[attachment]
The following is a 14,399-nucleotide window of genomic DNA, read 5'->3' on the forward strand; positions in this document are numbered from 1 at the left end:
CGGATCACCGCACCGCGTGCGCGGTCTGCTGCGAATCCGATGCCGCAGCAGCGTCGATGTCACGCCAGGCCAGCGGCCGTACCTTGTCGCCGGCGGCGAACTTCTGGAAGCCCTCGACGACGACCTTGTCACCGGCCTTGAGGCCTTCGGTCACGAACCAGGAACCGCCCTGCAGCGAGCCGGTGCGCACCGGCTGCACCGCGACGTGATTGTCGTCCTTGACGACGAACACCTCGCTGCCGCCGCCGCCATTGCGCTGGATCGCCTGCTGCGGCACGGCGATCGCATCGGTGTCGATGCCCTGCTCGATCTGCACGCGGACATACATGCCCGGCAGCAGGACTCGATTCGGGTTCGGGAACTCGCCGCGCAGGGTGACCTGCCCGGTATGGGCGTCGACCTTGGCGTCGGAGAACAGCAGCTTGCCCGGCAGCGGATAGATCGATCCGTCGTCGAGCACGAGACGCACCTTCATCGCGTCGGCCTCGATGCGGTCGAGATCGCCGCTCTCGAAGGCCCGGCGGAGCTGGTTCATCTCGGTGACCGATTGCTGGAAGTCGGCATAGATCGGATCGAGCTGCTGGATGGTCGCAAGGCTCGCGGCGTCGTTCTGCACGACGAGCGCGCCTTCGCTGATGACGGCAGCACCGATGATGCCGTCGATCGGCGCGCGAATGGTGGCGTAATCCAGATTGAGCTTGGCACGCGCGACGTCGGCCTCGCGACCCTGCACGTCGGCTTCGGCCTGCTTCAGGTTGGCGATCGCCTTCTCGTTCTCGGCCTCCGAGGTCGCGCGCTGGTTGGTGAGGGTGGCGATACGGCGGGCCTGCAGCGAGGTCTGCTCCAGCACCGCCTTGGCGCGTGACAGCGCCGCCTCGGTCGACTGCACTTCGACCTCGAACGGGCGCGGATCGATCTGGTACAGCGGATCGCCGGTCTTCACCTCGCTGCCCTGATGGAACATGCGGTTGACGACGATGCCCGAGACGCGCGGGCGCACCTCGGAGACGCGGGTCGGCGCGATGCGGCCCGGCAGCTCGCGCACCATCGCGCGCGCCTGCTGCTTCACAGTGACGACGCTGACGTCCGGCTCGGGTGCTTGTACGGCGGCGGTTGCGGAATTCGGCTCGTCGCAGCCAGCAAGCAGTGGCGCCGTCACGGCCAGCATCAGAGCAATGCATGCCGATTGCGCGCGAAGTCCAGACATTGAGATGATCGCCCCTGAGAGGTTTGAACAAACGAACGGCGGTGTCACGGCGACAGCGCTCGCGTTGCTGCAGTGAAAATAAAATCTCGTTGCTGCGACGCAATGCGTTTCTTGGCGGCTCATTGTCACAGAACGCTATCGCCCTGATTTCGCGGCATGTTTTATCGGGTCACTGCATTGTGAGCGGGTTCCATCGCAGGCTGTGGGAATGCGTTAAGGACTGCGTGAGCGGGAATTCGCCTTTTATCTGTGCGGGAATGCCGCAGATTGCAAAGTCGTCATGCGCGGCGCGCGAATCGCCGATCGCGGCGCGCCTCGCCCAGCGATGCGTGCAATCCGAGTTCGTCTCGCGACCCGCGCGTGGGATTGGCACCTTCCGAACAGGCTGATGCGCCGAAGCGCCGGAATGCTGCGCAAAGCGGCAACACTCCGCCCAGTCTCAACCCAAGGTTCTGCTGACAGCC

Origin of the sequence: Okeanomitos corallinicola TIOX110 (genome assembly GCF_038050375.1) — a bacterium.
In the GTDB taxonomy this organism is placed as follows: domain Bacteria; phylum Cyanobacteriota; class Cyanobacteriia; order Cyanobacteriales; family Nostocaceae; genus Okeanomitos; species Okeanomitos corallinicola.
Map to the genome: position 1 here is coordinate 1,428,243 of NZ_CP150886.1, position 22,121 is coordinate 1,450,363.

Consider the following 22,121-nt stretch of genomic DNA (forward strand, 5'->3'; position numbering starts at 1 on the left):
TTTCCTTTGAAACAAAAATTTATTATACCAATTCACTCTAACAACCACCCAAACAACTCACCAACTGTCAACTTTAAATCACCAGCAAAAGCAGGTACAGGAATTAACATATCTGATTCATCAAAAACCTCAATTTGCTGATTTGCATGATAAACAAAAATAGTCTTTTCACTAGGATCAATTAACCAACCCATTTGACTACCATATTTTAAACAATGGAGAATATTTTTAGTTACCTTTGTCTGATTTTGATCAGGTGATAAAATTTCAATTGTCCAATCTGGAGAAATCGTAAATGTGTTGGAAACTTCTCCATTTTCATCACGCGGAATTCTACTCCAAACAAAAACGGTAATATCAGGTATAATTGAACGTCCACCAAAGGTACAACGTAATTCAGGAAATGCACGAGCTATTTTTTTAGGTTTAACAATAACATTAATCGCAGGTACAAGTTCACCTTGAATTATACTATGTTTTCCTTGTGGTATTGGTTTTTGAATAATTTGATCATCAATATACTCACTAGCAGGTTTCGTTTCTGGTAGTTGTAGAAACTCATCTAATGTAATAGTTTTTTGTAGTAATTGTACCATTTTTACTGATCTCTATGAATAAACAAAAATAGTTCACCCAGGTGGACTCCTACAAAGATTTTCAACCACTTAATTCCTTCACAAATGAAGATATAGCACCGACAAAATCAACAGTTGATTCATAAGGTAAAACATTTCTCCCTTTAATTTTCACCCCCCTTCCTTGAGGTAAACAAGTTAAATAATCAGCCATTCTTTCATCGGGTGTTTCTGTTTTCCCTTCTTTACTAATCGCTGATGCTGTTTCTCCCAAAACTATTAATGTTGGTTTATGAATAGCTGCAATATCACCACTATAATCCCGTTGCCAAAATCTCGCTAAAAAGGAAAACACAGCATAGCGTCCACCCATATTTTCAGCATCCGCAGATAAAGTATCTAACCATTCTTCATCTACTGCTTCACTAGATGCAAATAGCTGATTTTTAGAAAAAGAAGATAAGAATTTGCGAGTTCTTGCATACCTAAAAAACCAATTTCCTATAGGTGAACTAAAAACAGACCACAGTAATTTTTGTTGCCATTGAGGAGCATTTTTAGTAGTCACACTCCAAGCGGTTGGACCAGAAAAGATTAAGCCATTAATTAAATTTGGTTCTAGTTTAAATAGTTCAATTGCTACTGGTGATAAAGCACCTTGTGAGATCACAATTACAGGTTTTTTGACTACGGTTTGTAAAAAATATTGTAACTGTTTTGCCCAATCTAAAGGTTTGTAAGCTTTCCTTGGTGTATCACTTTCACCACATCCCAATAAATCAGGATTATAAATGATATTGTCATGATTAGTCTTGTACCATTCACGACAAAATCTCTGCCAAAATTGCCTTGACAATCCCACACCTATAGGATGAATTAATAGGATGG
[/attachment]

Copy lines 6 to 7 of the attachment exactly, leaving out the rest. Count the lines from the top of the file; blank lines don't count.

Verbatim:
Consider the following 22,121-nt stretch of genomic DNA (forward strand, 5'->3'; position numbering starts at 1 on the left):
TTTCCTTTGAAACAAAAATTTATTATACCAATTCACTCTAACAACCACCCAAACAACTCACCAACTGTCAACTTTAAATCACCAGCAAAAGCAGGTACAGGAATTAACATATCTGATTCATCAAAAACCTCAATTTGCTGATTTGCATGATAAACAAAAATAGTCTTTTCACTAGGATCAATTAACCAACCCATTTGACTACCATATTTTAAACAATGGAGAATATTTTTAGTTACCTTTGTCTGATTTTGATCAGGTGATAAAATTTCAATTGTCCAATCTGGAGAAATCGTAAATGTGTTGGAAACTTCTCCATTTTCATCACGCGGAATTCTACTCCAAACAAAAACGGTAATATCAGGTATAATTGAACGTCCACCAAAGGTACAACGTAATTCAGGAAATGCACGAGCTATTTTTTTAGGTTTAACAATAACATTAATCGCAGGTACAAGTTCACCTTGAATTATACTATGTTTTCCTTGTGGTATTGGTTTTTGAATAATTTGATCATCAATATACTCACTAGCAGGTTTCGTTTCTGGTAGTTGTAGAAACTCATCTAATGTAATAGTTTTTTGTAGTAATTGTACCATTTTTACTGATCTCTATGAATAAACAAAAATAGTTCACCCAGGTGGACTCCTACAAAGATTTTCAACCACTTAATTCCTTCACAAATGAAGATATAGCACCGACAAAATCAACAGTTGATTCATAAGGTAAAACATTTCTCCCTTTAATTTTCACCCCCCTTCCTTGAGGTAAACAAGTTAAATAATCAGCCATTCTTTCATCGGGTGTTTCTGTTTTCCCTTCTTTACTAATCGCTGATGCTGTTTCTCCCAAAACTATTAATGTTGGTTTATGAATAGCTGCAATATCACCACTATAATCCCGTTGCCAAAATCTCGCTAAAAAGGAAAACACAGCATAGCGTCCACCCATATTTTCAGCATCCGCAGATAAAGTATCTAACCATTCTTCATCTACTGCTTCACTAGATGCAAATAGCTGATTTTTAGAAAAAGAAGATAAGAATTTGCGAGTTCTTGCATACCTAAAAAACCAATTTCCTATAGGTGAACTAAAAACAGACCACAGTAATTTTTGTTGCCATTGAGGAGCATTTTTAGTAGTCACACTCCAAGCGGTTGGACCAGAAAAGATTAAGCCATTAATTAAATTTGGTTCTAGTTTAAATAGTTCAATTGCTACTGGTGATAAAGCACCTTGTGAGATCACAATTACAGGTTTTTTGACTACGGTTTGTAAAAAATATTGTAACTGTTTTGCCCAATCTAAAGGTTTGTAAGCTTTCCTTGGTGTATCACTTTCACCACATCCCAATAAATCAGGATTATAAATGATATTGTCATGATTAGTCTTGTACCATTCACGACAAAATCTCTGCCAAAATTGCCTTGACAATCCCACACCTATAGGATGAATTAATAGGATGG